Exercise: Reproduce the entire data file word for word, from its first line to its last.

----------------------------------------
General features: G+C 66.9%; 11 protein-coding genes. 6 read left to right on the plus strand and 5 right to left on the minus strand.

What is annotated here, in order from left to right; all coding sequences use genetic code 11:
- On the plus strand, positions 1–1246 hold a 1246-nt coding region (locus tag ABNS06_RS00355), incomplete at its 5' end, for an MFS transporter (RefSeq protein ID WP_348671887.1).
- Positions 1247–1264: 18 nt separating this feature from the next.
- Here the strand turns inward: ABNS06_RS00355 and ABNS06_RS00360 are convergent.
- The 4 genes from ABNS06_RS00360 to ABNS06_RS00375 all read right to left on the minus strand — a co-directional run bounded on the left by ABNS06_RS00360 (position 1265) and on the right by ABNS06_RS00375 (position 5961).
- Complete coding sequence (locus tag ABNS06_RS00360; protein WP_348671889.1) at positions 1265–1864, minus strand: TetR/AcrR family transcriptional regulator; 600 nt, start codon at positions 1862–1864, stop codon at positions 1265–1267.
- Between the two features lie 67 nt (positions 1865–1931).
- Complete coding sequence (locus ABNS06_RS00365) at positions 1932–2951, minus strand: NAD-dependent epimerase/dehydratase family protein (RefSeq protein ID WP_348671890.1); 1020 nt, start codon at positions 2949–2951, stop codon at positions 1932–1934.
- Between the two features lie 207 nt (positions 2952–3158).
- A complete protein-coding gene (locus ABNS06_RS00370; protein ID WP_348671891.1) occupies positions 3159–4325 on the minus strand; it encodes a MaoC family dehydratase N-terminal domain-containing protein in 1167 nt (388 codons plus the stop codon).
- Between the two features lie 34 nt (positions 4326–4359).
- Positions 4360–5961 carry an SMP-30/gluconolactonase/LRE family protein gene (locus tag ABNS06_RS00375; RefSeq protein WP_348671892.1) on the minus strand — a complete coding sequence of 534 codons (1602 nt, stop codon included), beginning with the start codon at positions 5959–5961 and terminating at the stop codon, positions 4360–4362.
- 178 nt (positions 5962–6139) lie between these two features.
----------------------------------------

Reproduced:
General features: G+C 66.9%; 11 protein-coding genes. 6 read left to right on the plus strand and 5 right to left on the minus strand.

What is annotated here, in order from left to right; all coding sequences use genetic code 11:
- On the plus strand, positions 1–1246 hold a 1246-nt coding region (locus tag ABNS06_RS00355), incomplete at its 5' end, for an MFS transporter (RefSeq protein ID WP_348671887.1).
- Positions 1247–1264: 18 nt separating this feature from the next.
- Here the strand turns inward: ABNS06_RS00355 and ABNS06_RS00360 are convergent.
- The 4 genes from ABNS06_RS00360 to ABNS06_RS00375 all read right to left on the minus strand — a co-directional run bounded on the left by ABNS06_RS00360 (position 1265) and on the right by ABNS06_RS00375 (position 5961).
- Complete coding sequence (locus tag ABNS06_RS00360; protein WP_348671889.1) at positions 1265–1864, minus strand: TetR/AcrR family transcriptional regulator; 600 nt, start codon at positions 1862–1864, stop codon at positions 1265–1267.
- Between the two features lie 67 nt (positions 1865–1931).
- Complete coding sequence (locus ABNS06_RS00365) at positions 1932–2951, minus strand: NAD-dependent epimerase/dehydratase family protein (RefSeq protein ID WP_348671890.1); 1020 nt, start codon at positions 2949–2951, stop codon at positions 1932–1934.
- Between the two features lie 207 nt (positions 2952–3158).
- A complete protein-coding gene (locus ABNS06_RS00370; protein ID WP_348671891.1) occupies positions 3159–4325 on the minus strand; it encodes a MaoC family dehydratase N-terminal domain-containing protein in 1167 nt (388 codons plus the stop codon).
- Between the two features lie 34 nt (positions 4326–4359).
- Positions 4360–5961 carry an SMP-30/gluconolactonase/LRE family protein gene (locus tag ABNS06_RS00375; RefSeq protein WP_348671892.1) on the minus strand — a complete coding sequence of 534 codons (1602 nt, stop codon included), beginning with the start codon at positions 5959–5961 and terminating at the stop codon, positions 4360–4362.
- 178 nt (positions 5962–6139) lie between these two features.